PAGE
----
Learn how to store user specific data to databases with the Jovo Persistence Layer.

Jovo Persistence Layer

This is an abstraction layer for persisting data across sessions. By default, the file-based system will be used so you can start right away when prototyping locally.


You can add different database integrations in the Jovo app constructor. This is the default configuration:

Save Data

This will save data with your user's userID as a mainKey, and a key and a value specified by you.

The easiest way to do so is to use the user object for this:

Load Data

After you saved data, you can use a key to retrieve a value from the database.

Again, you can use the user object for this:

Delete Data

This will delete a data point from the database, specified by a key.

Delete a User

This will delete your whole user's data (the mainKey) from the database.


Note: This is the default database integration.

The FilePersistence integration allows you to easily store user session data in a JSON file. This is especially helpful for local development and prototyping. Data will be stored to a db.json file by default.

This sort of data persistence is enabled by default. The db.json can be found in the the following folder:

And this is an example how the file structure looks like, with the userID as a mainKey and some persisted data with someKey and someValue, which can be added with this.user().data.someKey = 'someValue';:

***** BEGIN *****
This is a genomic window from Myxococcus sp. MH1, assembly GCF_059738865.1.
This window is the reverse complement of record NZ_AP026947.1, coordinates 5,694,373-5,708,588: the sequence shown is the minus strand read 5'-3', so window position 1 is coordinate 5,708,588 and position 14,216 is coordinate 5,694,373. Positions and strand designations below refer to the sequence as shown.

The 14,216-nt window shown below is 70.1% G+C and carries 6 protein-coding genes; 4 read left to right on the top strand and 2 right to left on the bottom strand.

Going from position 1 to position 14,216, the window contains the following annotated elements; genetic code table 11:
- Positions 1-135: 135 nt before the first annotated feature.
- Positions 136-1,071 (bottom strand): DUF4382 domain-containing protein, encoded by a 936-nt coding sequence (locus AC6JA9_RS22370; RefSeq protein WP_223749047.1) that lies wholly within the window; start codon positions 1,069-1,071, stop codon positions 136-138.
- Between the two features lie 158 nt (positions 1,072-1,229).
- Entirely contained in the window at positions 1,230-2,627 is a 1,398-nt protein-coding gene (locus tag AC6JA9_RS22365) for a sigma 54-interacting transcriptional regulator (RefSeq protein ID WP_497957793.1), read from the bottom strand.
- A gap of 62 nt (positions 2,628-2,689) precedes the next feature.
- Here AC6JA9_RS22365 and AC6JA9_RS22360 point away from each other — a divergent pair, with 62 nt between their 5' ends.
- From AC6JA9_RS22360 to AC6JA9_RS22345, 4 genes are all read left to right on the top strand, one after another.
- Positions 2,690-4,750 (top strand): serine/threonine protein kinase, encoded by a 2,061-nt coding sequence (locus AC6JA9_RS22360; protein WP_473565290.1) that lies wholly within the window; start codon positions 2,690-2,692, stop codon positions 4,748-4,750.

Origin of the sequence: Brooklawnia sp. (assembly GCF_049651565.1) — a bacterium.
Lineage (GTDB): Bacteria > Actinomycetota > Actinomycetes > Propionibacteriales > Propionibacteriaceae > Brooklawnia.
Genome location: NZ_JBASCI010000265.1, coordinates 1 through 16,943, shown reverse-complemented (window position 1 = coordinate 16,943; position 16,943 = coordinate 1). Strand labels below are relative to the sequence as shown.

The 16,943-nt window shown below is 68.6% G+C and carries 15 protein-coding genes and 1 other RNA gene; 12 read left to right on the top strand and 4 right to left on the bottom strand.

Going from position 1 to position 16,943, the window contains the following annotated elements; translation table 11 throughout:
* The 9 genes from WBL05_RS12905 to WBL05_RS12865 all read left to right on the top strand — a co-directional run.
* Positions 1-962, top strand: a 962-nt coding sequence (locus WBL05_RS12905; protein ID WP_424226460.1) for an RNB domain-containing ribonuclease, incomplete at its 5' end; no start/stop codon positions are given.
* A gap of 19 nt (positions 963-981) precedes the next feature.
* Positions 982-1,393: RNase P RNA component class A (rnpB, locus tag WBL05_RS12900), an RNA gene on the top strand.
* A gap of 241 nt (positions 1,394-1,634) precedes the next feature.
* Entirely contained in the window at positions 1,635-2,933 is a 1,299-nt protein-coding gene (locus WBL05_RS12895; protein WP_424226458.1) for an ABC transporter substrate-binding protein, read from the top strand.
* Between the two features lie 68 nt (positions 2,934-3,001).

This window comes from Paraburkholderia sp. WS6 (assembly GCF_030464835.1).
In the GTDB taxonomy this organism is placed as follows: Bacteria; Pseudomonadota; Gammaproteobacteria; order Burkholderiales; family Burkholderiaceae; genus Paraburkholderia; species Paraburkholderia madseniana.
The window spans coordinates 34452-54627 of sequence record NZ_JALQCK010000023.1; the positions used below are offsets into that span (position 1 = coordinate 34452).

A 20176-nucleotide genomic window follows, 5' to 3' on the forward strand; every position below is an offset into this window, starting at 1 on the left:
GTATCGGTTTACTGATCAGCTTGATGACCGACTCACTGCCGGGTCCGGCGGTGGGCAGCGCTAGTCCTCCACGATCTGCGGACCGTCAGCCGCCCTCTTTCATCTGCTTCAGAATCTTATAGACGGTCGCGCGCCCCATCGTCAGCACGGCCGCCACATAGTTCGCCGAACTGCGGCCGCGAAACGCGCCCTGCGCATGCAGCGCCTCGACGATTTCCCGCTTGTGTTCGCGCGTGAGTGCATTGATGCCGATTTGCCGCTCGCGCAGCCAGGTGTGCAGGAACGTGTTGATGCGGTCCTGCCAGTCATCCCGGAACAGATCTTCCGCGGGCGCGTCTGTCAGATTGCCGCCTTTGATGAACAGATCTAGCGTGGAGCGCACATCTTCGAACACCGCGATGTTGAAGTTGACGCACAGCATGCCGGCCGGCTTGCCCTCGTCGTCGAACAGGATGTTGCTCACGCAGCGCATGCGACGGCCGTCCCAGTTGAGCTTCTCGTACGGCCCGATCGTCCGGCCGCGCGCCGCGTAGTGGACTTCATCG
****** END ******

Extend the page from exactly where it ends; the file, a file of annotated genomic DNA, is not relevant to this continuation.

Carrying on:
Tutorial: Add DynamoDB to Store User Data

The DynamoDB integration allows you to store user session data in the NoSQL service running on AWS. This integration is especially convenient if you're running your voice app on AWS Lambda. Learn more about DynamoDB here:

DynamoDB for Apps Hosted on AWS Lambda

If you're running on Lambda, you can simply integrate a DynamoDB table like this:

This will create a table with a name specified by you, and use this to store and load data. To make it work, you need to give your Lambda Role DynamoDB permissions.

You can find out more in the official documentation by Amazon: AWS Lambda Permissions Model.

DynamoDB for Apps Not Hosted on AWS Lambda

In case you're hosting your voice app somewhere else, you can add DynamoDB with the following:

You can find a detailed guide by Amazon about setting up your DynamoDB for programmatic access here: Setting Up DynamoDB (Web Service).

DynamoDB Troubleshooting

Here are a few things you need to consider when switching from a different database to DynamoDB

  • DynamoDB does not allow empty strings ("") as values: If you use them, please switch to null or a different value

Comments and Questions

Any specific questions? Just drop them below. Alternatively, you can also fill out this feedback form. Thank you!

Join Our Newsletter

Be the first to get our free tutorials, courses, and other resources for voice app developers.